Substance use presents as an identified criminogenic risk in and of itself. Mental illness fits into the RNR framework not as one of the big 8 risk factors, but as part of what needs to be attended to with regard to responsivity. Osher et al. [10] lay out a criminogenic risk and behavioral health needs framework that targets interventions to the level of need in three main areas: criminogenic risk, substance use, and mental health. For a person with high criminogenic needs and low-level substance use or mental health needs, correctional supervision might be more intense and balanced by less intensive behavioral health treatments. In contrast, individuals who score low in criminogenic needs, but have high substance use treatment and mental health challenges, will require more intensive treatments, and perhaps less correctional monitoring and oversight.


One emerging manualized collaborative approach to such treatment is called MISSION-Criminal Justice. This approach combines several evidence-based practices and utilizes a case management and peer support model to target substance use, mental illness, and criminal recidivism, while taking into account the role of traumatic life experiences in behavioral responses [44,45]. Earlier versions of this model showed its utility among homeless veterans with co-occurring disorders [46], and preliminary administrative data in Massachusetts demonstrated its effectiveness in reducing re-incarceration, decreasing substance use, improving social connections, and helping individuals to stay engaged with mental health services.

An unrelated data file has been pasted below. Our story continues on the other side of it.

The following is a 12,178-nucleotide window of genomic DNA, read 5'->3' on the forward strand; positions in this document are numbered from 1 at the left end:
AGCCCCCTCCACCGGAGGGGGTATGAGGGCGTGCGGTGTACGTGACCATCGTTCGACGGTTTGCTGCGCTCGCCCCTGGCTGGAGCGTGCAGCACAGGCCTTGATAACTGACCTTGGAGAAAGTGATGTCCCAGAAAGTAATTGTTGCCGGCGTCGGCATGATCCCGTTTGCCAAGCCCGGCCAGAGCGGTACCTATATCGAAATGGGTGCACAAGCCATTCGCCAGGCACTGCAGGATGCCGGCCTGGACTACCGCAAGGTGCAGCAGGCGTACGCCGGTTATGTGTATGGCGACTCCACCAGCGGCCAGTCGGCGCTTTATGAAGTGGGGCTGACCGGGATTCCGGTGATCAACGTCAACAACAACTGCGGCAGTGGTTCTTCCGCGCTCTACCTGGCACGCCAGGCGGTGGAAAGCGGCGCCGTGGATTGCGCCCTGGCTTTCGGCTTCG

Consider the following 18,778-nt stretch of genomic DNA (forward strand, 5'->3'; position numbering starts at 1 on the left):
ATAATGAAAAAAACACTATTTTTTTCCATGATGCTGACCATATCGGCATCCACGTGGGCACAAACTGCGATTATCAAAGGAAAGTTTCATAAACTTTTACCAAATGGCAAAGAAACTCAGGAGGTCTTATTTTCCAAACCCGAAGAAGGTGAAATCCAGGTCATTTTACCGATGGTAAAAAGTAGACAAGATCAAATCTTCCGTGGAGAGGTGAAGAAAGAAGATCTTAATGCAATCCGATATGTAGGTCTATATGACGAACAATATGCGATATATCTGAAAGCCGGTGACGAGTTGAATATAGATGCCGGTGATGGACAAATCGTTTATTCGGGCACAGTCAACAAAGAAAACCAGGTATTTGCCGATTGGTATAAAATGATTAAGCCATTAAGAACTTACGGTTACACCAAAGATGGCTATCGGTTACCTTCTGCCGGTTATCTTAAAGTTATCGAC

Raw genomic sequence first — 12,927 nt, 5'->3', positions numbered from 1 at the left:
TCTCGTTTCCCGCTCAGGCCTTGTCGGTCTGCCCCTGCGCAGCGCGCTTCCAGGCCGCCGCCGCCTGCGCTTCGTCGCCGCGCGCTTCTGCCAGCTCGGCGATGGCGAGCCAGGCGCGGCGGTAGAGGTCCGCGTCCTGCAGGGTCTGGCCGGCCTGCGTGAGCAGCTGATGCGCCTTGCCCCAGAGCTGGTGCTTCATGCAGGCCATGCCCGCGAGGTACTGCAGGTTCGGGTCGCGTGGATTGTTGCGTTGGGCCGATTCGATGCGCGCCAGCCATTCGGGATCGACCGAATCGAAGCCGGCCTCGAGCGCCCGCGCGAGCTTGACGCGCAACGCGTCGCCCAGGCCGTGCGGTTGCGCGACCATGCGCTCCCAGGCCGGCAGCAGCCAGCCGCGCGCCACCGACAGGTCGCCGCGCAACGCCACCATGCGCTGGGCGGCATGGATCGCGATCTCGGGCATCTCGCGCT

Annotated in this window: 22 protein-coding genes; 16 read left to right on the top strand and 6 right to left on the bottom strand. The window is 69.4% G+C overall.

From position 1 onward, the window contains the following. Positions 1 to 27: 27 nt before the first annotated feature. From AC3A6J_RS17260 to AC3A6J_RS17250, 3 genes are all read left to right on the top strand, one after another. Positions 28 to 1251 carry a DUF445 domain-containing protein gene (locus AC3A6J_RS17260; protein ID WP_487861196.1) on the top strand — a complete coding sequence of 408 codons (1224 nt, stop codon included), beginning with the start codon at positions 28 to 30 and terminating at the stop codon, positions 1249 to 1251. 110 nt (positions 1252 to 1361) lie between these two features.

In another innovative example, interventions have been developed that attend to the “culture of incarceration” [47]. A program designed to help individuals learn how to de-culturate from correctional settings, called Sensitizing Providers to the Effects of Correctional Incarceration on Treatment and Risk Management (SPECTRM), attempts to address staff readiness and client engagement as part of targeting responsivity factors in care [48]. Reentry After Prison (RAP) groups help clients learn about behaviors that may be adaptive in prison but are maladaptive upon re-entry, by using trauma-informed practices and cultural competence [47]. The application of these types of tools may be increasingly helpful in addressing the shared populations between criminal justice and behavioral health systems.



Recovery and Trauma-Informed Services


There is increased recognition of the critical importance of recovery concepts driving treatment that can help enhance engagement, improve individual lives, and potentially even impact recidivism. The concept of recovery is one that has grown exponentially from substance use delivery to mental health services.


The Substance Abuse and Mental Health Services Administration (SAMHSA) defines recovery as “a process of change through which individuals improve their health and wellness, live a self-directed life, and strive to reach their full potential” [49]. SAMHSA’s principles of recovery include 10 factors:




1. Hope



2. Person-driven



3. Many pathways



4. Holistic



5. Peer support



6. Relational



7. Culture



8. Addresses trauma



9. Strengths/responsibility



10. Respect


These principles provide anchors that can each be examined in relation to how an individual may achieve positive outcomes and maintain a life with minimal criminal justice involvement. Principles of recovery do not offer excuses for misconduct, or lessen personal responsibility for violent or antisocial behavior. Some individuals receiving mental health services will have impaired mental capacities impacting cognition and conduct in specific circumstances, challenging notions of personal accountability. Nevertheless, if we frame our view of the majority of individuals with behavioral health conditions as responsible, productive individuals, it is important to keep in the forefront their strengths and resiliency factors to maximize positive outcomes.